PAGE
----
British Fiction Focus

Robson Returns

I have a real soft spot for Justina Robson.

I don’t know exactly what it was about Silver Screen that caught my eye. It might have been the Giger-esque qualities of the art on the first edition’s front cover; it might have been the thoughtful concepts the synopsis suggested; it might merely have been because I fancied some sci-fi—a much rarer impulse in those days than these—and the South African bookshop I bought it in didn’t exactly specialise in speculative fiction.

Whatever it was, I spent the next few nights with my nose buried in that book, and I knew, even sixteen or so years ago, that I’d read something remarkable. I remember feeling oddly fulfilled when the markedly more informed minds behind the Arthur C. Clarke Award and the BSFAs agreed with me.

Justina Robson has been busy since: with Mappa Mundi, the Natural History novels, and the five volumes of the Quantum Gravity saga. The last we heard from her, however, was with respect to her short story collection, Heliotrope, in early 2011. Only recently have there been rumblings about her next novel.

The Glorious Angels is due out in spring 2015, and it is, according to Gollancz’s Associate Publisher Simon Spanton, “every bit as rich in conception and clever in delivery as the best of Justina’s work.”

Tell me more!

It is [set in] a world where the tech is so advanced it might as well be magic and the aliens so strange they might as well be mythological creatures acting out the deeper dreams of mankind. And that is the allure of this novel—it dances on the boundary of SF and Fantasy but is rooted in its wonderful examination of the motives and desires of its main characters. And in a world where women naturally hold sway, we have some wonderful characters. An arch mage and her two wilful daughters who are testing themselves against her and the world. A capricious Empress and her courtiers and an alien advisor with his own agenda. They inhabit a world that is sliding into a war, a world peopled by aliens of utter strangeness (who are enchantingly described) and they are learning a secret about their world…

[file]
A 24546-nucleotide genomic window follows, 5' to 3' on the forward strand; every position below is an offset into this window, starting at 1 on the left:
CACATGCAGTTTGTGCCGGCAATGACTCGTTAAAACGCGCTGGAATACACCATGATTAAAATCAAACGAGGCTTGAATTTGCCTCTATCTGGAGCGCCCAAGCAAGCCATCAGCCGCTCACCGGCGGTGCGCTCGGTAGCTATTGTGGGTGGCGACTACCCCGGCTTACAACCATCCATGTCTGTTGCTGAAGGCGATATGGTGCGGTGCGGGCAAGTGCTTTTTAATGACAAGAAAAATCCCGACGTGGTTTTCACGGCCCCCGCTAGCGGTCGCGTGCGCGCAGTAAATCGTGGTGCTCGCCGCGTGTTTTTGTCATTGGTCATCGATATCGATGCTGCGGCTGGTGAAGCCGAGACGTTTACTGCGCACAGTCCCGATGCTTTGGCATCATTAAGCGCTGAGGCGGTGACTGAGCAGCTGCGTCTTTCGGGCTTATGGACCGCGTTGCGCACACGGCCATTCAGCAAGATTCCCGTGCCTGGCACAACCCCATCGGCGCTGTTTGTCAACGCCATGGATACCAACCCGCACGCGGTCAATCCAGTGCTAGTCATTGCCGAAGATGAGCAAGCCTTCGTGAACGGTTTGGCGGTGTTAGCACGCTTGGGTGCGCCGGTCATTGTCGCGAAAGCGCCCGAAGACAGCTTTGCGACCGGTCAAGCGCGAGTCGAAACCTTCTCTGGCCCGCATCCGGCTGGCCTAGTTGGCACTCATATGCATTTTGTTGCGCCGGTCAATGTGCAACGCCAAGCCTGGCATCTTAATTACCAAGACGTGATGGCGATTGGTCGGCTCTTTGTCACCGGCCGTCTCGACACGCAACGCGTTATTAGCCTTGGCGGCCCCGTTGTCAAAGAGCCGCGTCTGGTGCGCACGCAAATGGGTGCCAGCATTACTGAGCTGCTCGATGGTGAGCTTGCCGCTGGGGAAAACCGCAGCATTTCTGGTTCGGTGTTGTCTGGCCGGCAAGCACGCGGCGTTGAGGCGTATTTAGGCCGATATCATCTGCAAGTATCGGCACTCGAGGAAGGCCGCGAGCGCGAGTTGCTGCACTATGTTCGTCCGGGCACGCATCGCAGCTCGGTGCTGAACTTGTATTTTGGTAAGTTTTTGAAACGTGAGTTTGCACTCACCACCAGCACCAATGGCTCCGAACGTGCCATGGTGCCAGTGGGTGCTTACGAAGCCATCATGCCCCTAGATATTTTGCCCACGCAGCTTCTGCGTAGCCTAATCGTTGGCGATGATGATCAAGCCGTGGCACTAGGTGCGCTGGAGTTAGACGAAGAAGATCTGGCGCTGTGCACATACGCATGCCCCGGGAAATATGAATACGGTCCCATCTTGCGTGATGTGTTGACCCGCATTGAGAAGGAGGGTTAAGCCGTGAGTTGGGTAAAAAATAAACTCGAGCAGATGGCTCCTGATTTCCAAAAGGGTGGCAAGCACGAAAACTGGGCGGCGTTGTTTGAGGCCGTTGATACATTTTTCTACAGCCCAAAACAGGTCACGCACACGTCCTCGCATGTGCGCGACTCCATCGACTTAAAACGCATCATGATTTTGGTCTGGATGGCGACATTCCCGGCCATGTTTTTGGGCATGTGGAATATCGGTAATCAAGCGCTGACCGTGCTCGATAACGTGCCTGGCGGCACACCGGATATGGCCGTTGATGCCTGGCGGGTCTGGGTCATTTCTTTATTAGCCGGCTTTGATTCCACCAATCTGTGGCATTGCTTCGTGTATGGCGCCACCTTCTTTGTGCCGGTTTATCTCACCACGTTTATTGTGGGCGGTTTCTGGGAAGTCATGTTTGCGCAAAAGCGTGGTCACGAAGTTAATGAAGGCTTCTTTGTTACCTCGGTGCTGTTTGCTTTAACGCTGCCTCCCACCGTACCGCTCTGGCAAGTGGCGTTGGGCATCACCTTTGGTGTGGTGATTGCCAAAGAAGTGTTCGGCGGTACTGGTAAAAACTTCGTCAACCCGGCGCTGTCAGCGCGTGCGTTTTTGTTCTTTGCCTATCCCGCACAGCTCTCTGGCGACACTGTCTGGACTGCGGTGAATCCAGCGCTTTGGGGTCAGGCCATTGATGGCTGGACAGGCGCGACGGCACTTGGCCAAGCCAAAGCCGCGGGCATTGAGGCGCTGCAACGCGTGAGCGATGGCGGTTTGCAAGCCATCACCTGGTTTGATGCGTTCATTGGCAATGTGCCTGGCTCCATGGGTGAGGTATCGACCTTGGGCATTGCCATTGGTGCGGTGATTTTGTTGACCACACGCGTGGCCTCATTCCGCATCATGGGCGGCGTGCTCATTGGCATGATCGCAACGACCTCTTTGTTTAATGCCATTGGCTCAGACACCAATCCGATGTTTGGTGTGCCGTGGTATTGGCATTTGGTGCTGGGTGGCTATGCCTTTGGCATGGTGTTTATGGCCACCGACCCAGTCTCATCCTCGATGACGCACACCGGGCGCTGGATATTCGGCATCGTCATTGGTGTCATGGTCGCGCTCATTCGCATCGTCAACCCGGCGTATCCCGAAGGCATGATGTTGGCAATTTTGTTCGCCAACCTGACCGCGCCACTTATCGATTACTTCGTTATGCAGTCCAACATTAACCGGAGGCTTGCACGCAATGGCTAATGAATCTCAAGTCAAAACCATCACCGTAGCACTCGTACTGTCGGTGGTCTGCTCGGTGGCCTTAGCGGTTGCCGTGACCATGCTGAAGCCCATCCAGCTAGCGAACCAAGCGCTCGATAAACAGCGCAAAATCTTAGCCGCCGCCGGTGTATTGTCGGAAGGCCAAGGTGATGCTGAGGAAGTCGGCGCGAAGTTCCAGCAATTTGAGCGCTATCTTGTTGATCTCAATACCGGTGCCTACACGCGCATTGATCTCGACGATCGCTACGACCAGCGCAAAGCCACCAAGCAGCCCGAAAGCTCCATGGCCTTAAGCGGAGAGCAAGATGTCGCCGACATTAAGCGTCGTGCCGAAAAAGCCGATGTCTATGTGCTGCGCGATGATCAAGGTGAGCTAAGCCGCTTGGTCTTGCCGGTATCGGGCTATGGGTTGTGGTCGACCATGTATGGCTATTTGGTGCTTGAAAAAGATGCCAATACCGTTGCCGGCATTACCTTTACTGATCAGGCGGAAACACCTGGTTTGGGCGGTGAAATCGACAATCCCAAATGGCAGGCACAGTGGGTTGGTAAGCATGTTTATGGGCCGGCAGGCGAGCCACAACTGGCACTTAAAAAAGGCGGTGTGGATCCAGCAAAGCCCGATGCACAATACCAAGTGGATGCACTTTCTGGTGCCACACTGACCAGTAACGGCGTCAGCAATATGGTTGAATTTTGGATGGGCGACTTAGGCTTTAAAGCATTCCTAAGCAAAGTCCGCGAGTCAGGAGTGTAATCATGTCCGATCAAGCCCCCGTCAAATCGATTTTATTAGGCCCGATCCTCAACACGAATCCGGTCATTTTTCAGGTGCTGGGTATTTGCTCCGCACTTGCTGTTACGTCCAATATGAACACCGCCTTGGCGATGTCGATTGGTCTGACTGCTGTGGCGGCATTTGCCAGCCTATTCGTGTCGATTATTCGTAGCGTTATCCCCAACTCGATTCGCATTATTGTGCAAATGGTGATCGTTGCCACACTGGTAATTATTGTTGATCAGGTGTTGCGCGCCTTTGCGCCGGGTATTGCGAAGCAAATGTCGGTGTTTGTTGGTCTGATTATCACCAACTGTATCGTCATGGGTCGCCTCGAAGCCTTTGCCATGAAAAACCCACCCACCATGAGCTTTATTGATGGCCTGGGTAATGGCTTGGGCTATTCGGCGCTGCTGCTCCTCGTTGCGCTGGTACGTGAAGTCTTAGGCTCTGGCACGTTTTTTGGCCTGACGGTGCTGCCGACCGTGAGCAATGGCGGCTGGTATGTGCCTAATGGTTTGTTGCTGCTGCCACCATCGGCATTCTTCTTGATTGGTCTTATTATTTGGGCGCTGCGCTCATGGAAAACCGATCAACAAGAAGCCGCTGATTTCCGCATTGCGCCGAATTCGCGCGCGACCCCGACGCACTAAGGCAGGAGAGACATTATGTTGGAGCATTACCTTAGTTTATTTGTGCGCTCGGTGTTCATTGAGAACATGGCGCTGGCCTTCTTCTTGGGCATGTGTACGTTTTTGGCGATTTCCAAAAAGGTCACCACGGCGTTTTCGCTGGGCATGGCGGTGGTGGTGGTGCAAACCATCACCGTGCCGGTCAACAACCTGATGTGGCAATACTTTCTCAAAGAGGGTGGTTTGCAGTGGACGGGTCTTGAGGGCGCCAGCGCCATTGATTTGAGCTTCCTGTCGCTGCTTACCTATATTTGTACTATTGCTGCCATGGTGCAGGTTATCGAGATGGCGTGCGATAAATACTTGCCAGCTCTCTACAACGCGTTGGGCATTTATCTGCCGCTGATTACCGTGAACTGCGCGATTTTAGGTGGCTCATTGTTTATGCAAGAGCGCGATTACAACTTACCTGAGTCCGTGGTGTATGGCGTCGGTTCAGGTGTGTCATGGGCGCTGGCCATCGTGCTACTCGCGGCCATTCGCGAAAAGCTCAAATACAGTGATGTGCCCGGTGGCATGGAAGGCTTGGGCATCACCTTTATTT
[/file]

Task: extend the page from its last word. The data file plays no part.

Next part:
Spanton’s characteristically considered comments on the Gollancz Blog are rather more revealing that the paltry blurb we have to work with:

On a world where science and magic are hard to tell apart a stranger arrives in a remote town with news of political turmoil to come. And a young woman learns that she must free herself from the role she has accepted.

The aforementioned AP also spoke about the stunning cover by Dominic Harman, whose routinely remarkable art has lately graced the Poseidon’s Children series by Alastair Reynolds—this in addition to sixty-odd other speculative efforts.

Spanton wanted “something that would stand out, something that would convey the meeting of SF and fantasy,” and I dare say Harman’s cloud-shrouded cityscape does exactly that:

Don’t you think?

March is the month—of my birth way back when and The Glorious Angels’ proposed publication. So thanks in advance, Gollancz, for such a terrific gift.


Niall Alexander is an extra-curricular English teacher who reads and writes about all things weird and wonderful for The Speculative Scotsman, Strange Horizons, and Tor.com. He’s been known to tweet, twoo.

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